When it comes to using the command-line interface on OS X, the de facto standard program is Apple's Terminal.app, found in /Applications/Utilities/. There are other Terminal programs available; most notable is iTerm, a good alternative to Terminal. Prior to OS X 10.4 and 10.5, anyone who was a "power" command-line program user would opt for iTerm because it had much better features. Recent versions of Terminal have corrected most of those deficiencies.
If you are like me, you live in the Terminal. There are tabs open for various ssh sessions, irssi, mutt, and text editors like vim or joe. The main screen of my Mac is essentially one giant terminal. So any hacks or productivity improvements I can use to enhance Terminal usage are always welcome.
With that, I recently came across an application called Visor. What Visor does is use a hack to have the Terminal appear and disappear with a single keystroke (the default is CTRL-'). When activating, the Terminal slides out for use and with the same keystroke is hidden. This is certainly easier than hiding or minimizing the Terminal when it isn't in use. The nice thing with Visor as well is that it is the real Terminal, just with some clever trickery to get it out of the way when you don't need it, and the Terminal is always one keystroke away, saving time with mouse movements and clicking. Visor is free and open source.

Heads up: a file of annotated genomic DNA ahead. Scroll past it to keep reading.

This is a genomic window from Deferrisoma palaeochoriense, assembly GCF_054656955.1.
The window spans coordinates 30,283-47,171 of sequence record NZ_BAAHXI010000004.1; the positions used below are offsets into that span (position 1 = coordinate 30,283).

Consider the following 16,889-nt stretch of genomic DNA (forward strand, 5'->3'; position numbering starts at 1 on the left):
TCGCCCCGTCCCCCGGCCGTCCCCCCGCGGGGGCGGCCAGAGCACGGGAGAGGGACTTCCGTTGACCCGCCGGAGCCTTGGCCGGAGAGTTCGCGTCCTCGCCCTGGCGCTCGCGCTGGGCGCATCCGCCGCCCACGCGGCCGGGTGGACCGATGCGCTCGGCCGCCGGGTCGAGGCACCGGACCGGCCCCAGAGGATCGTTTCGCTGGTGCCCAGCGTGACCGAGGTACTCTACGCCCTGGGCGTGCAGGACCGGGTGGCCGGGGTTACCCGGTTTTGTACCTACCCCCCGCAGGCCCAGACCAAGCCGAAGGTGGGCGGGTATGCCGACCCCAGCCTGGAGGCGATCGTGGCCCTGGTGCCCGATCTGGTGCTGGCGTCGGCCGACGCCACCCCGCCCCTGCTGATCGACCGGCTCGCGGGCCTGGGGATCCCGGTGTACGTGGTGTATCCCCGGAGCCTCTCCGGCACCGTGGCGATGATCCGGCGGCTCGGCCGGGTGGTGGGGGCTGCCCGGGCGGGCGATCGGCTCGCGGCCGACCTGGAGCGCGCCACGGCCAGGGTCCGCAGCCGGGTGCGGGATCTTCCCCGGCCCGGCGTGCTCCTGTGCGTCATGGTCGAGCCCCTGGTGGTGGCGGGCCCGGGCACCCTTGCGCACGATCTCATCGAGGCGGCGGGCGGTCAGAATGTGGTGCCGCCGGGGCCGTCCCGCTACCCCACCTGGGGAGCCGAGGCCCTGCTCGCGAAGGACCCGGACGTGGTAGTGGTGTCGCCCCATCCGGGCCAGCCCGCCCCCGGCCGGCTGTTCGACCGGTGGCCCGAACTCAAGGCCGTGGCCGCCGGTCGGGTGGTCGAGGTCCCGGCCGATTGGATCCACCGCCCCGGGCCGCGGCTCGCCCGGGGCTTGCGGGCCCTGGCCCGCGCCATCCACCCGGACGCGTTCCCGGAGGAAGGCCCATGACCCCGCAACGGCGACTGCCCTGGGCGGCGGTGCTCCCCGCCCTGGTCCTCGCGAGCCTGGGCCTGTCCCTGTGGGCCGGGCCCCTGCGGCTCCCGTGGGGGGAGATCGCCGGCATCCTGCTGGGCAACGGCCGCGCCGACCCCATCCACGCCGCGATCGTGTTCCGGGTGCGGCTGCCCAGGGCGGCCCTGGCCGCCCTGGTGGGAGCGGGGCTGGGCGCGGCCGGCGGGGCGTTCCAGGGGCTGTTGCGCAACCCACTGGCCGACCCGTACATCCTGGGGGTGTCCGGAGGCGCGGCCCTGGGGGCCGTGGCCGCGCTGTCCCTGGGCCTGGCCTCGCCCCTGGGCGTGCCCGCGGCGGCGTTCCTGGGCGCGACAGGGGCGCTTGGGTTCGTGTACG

To begin, download Visor. Visor is a SIMBL plugin, so SIMBL is required as well (SIMBL is the SIMple Bundle Loader, which enables hacks to work with various programs, such as PithHelmet in Safari). Download the current version SIMBL, which is 0.9.7a for Snow Leopard.
Install SIMBL, then unarchive Visor. You may need to create the ~/Library/Application Support/SIMBL/Plugins directory first, and then move Visor.bundle (which comes from the zip archive Visor is distributed as) into this directory. You can then start Terminal, and Visor will start.
On the OS X menubar will be a new icon for Visor, which you can use to configure it (this opens Terminal's preferences and focuses on the new Visor pane). You can configure how Visor interacts with Spaces and the various animation effects to make it visible. If you click on Settings, you will see the various themes available for Terminal, including a new theme called Visor.
This theme is what will be used for the Visor terminal. If you have a preferred theme, or a customized theme, it is very easy to make Visor use it instead. Simply rename the Visor theme to Visor.org and then duplicate the theme you prefer to use. Rename that duplicated theme to Visor and restart Terminal.
Note that you can still have standard Terminal windows, as well as the Visor window. Visor is now active and calls up the Terminal with a keystroke. Tabs work, and so does everything else (with the exception of Window Groups). Considering that small amount of lost functionality, and the easy window hiding/activation that Visor permits, it's a nice addition if you find yourself wishing for an easy way to get the Terminal out of the way when you don't need it, and having it active quickly when you do.
Vincent Danen works on the Red Hat Security Response Team and lives in Canada. He has been writing about and developing on Linux for over 10 years and is a veteran Mac user.